Wandering in the Myst

When I was at the Apple Store yesterday, I picked up Myst IV: Revelations for cheap, since it’s an older game. They’ve done a really amazing job of extending the pre-rendered pannable interaction; between the excellent ambient sound design the Myst series has always had, and the ability to project many movies onto the viewing hemisphere, you get a very dynamic feel even though you can’t walk around.

Plants waft in the breeze, gears and such turn in the background. I’ve always loved the ridiculously impractical Myst door mechanisms. Obviously they can get away with it because the buildings in the Ages were written, not built using raw materials. Myst also makes my linguistics nurd happy because of the D’ni language element that’s been in the puzzles since Riven.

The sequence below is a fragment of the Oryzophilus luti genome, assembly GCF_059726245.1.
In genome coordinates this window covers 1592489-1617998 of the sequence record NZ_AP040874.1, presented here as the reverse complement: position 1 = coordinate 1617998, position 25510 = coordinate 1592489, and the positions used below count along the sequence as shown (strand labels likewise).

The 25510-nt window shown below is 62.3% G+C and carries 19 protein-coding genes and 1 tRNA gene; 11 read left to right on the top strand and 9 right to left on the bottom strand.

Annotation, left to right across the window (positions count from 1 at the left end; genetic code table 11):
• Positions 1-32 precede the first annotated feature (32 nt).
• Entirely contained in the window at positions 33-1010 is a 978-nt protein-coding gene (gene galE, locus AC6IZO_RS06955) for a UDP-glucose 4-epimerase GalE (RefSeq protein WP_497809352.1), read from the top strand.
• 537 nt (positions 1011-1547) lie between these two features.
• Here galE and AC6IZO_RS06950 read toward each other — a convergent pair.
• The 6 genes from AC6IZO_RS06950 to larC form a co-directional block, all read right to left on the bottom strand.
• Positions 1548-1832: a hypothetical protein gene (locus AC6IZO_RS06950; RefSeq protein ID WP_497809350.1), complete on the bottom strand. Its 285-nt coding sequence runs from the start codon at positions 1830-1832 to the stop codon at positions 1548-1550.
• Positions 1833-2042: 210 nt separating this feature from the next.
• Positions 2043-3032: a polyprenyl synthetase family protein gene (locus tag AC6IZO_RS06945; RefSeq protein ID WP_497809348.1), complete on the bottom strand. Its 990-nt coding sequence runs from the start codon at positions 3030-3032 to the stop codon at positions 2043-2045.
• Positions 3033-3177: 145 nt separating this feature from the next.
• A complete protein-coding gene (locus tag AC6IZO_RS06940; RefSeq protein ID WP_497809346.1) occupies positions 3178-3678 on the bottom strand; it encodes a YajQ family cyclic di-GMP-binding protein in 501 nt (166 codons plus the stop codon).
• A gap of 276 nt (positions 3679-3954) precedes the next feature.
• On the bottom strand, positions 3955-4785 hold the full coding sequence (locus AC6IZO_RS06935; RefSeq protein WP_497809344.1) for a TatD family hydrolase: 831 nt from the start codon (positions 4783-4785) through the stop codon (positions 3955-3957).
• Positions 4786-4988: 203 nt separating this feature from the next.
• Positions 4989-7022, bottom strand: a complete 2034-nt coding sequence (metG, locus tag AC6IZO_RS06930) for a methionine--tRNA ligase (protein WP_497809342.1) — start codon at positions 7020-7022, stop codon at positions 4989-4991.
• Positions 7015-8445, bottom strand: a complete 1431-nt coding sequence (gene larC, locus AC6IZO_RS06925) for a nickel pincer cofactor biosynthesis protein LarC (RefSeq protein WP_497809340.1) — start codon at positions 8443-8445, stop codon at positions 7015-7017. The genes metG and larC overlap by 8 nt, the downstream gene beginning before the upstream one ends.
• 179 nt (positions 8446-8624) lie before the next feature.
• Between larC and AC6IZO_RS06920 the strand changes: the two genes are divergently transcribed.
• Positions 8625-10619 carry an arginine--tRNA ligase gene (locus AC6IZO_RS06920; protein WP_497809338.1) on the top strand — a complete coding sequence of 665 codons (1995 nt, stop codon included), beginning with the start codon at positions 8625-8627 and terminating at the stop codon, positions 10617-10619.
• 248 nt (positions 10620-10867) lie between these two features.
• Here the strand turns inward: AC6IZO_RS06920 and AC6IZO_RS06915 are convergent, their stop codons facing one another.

This game also has the advantage of having a distinct plot that can only be played through once, as opposed to World of Warcraft. I would say that the plot in Myst III: Exile had a little better motivation (so far at least) because of the villain played by Brad Dourif, but the ages in that game were more contrived (Look! An island full of gear puzzles! A canyon full of electricity puzzles! A jungle full of plant puzzles!). So far, the puzzle devices have been motivated by plot events, which makes it more immersive.

Despite the fact that you can’t move around in the world, my brain seems to be okay with feeling in the gaps between standing nodes, and he photorealistic rendering makes the whole game a lot more immersive. Although, if the Halo 3 trailer is what actual gameplay looks like (which they claim), even though I’m not going to get an Xbox 360, soooo pretty.

One comment on “Wandering in the Myst
  1. jere7my says:

    Don’t know if it’s my machine or what, but I found Myst IV basically unplayable, due to the load times between scenes. Three seconds every time you click is a bit much.

Nurd Up!